Democrat Cranley pledges to fire PUCO if elected governor

November 4, 2021 GMT

COLUMBUS, Ohio (AP) — Democratic gubernatorial candidate John Cranley said Thursday he will fire Ohio’s entire utility regulatory board if elected, part of changes he proposes to curb future abuses amid a sweeping, unresolved bribery scandal.

The Cincinnati mayor called for sitting members of the Public Utilities Commission of Ohio to be replaced by those with three years’ experience in a relevant field and proof that they have no financial ties to the electric, gas and other utility companies they regulate.

“The people of Ohio lost faith in their elected leaders,” he said. “Job one of Ohio’s next governor is to restore public trust. I will do that by cleaning house at the PUCO to restore faith in Ohio’s leaders.”

The announcement came two days after the election of Cranley’s successor as mayor, Aftab Pureval. It was the first major policy proposal in his run to replace Republican Ohio Gov. Mike DeWine, which he announced in August. Cranley faces Dayton Mayor Nan Whaley in next year’s Democratic primary.


Whaley unveiled her own anti-corruption platform in June, pledging to create a bipartisan Public Accountability Commission to investigate questionable ethics, bolster funding to existing state ethics agencies and set new ethical standards for the governor and their appointees. She said she would also work with the Legislature to close dark money loopholes.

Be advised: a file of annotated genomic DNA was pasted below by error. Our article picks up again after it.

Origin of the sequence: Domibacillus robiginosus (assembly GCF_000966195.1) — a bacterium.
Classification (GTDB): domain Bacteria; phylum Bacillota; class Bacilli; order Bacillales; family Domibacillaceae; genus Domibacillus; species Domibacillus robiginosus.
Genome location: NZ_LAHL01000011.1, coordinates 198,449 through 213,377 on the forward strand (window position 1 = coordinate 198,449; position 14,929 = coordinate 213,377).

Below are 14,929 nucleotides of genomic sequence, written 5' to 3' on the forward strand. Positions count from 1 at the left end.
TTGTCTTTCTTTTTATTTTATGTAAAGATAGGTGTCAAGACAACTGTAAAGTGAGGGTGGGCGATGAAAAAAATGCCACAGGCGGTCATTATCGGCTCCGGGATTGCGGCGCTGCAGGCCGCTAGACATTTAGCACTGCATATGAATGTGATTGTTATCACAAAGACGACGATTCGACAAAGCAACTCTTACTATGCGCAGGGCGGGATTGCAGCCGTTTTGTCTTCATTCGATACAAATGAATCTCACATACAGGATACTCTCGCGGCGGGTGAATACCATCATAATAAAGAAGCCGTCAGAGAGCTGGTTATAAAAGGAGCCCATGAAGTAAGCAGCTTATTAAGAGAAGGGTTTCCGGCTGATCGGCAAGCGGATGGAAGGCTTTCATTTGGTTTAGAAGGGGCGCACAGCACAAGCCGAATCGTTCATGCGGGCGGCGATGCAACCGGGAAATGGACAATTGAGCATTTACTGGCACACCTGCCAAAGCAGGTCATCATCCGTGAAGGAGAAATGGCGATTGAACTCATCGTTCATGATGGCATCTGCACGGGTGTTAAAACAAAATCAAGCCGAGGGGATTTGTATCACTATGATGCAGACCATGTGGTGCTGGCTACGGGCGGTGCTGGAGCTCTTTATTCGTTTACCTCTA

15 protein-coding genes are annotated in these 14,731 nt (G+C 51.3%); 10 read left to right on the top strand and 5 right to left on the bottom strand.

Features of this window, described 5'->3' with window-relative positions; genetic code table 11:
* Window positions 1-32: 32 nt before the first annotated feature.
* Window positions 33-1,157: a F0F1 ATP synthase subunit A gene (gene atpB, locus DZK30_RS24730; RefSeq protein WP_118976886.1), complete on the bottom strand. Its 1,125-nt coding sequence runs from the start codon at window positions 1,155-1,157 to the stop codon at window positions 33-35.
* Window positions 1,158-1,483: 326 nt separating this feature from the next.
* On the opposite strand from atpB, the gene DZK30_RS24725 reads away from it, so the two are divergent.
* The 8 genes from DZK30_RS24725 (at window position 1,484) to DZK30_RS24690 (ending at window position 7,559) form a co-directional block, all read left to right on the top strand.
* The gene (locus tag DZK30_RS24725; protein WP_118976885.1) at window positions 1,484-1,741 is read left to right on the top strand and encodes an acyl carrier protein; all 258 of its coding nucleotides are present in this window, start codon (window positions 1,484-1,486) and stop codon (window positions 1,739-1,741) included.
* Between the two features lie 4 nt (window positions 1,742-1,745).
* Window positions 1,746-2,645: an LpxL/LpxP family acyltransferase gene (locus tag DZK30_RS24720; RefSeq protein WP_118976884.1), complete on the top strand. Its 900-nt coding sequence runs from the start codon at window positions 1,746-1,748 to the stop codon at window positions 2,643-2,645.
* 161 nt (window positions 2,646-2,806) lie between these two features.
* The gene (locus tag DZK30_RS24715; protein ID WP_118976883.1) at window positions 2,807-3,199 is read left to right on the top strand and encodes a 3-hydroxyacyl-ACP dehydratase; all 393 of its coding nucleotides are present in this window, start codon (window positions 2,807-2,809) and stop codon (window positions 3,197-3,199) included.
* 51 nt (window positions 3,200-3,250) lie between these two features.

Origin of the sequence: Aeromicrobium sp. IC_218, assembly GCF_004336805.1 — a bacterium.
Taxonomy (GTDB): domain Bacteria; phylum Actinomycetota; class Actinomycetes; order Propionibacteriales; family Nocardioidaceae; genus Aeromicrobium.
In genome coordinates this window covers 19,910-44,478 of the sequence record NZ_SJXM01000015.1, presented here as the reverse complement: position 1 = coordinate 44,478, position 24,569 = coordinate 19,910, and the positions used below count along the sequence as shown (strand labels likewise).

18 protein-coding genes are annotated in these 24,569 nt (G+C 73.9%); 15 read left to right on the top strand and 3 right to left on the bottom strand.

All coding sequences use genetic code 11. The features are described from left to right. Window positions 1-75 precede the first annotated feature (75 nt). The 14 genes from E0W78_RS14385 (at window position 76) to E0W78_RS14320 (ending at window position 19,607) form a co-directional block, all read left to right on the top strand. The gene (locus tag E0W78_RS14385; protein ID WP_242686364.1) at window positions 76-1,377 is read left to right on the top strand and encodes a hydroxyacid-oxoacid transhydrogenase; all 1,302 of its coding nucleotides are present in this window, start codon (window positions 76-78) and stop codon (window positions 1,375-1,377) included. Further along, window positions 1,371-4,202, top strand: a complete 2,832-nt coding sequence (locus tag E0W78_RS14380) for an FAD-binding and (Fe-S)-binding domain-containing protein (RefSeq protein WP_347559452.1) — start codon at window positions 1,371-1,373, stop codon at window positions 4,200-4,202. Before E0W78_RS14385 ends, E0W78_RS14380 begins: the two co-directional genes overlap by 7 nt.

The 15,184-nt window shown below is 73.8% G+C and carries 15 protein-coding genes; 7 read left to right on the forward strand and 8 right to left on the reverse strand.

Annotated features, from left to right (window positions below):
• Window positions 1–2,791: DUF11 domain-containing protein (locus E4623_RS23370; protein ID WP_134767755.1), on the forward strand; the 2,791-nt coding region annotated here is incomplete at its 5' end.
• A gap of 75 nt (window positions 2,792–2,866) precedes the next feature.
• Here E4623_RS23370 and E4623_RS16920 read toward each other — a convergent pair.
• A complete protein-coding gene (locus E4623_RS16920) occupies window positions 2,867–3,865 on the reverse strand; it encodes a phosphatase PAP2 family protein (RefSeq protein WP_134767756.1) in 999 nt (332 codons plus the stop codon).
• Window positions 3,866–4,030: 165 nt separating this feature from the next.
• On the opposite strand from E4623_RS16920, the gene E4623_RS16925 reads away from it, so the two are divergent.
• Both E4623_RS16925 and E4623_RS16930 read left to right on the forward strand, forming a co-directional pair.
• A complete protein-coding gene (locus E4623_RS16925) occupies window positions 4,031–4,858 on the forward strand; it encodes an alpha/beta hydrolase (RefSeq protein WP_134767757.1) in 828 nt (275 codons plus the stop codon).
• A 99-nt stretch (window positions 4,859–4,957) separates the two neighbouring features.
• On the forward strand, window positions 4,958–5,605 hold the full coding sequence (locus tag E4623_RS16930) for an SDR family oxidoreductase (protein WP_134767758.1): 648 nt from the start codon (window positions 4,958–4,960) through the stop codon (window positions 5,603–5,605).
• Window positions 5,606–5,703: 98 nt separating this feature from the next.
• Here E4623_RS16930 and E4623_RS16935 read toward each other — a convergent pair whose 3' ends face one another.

Both proposals come as the actions of DeWine’s appointee as commission chair, Sam Randazzo, have been under scrutiny in a federal probe that alleges former Republican House Speaker Larry Householder orchestrated a $60 million bribery scheme that included the passage of a nuclear plant bailout bill that benefited Akron-based FirstEnergy Corp.

As part of a deferred prosecution agreement, FirstEnergy said it paid Randazzo $22 million over the years, including the $4.3 million for future work on FirstEnergy’s behalf that rolled in just before DeWine made him head of the commission.


Householder has denied wrongdoing, and Randazzo has said he executed his duties as commission chair “conscientiously, lawfully, and mindful of striking the right balance between competing interests.” DeWine, who was warned Randazzo had FirstEnergy ties, has stood by the appointment.

“I guess the political season is starting,” DeWine told reporters at an afternoon news briefing. “I’m not going to fire them. These comments are political comments.”

Cranley’s proposal would require utility commissioners to have at least three years of experience in one or more relevant fields: economics, law, finance, accounting, engineering, physical or natural sciences, natural resources, or environmental studies.

Under his plan, commission appointees would be precluded from holding stocks or bonds in a regulated utility or receiving any compensation, direct or indirect, from a regulated utility for at least a year. Those people would also have to pass a background check.


Associated Press writer Andrew Welsh-Huggins contributed to this report.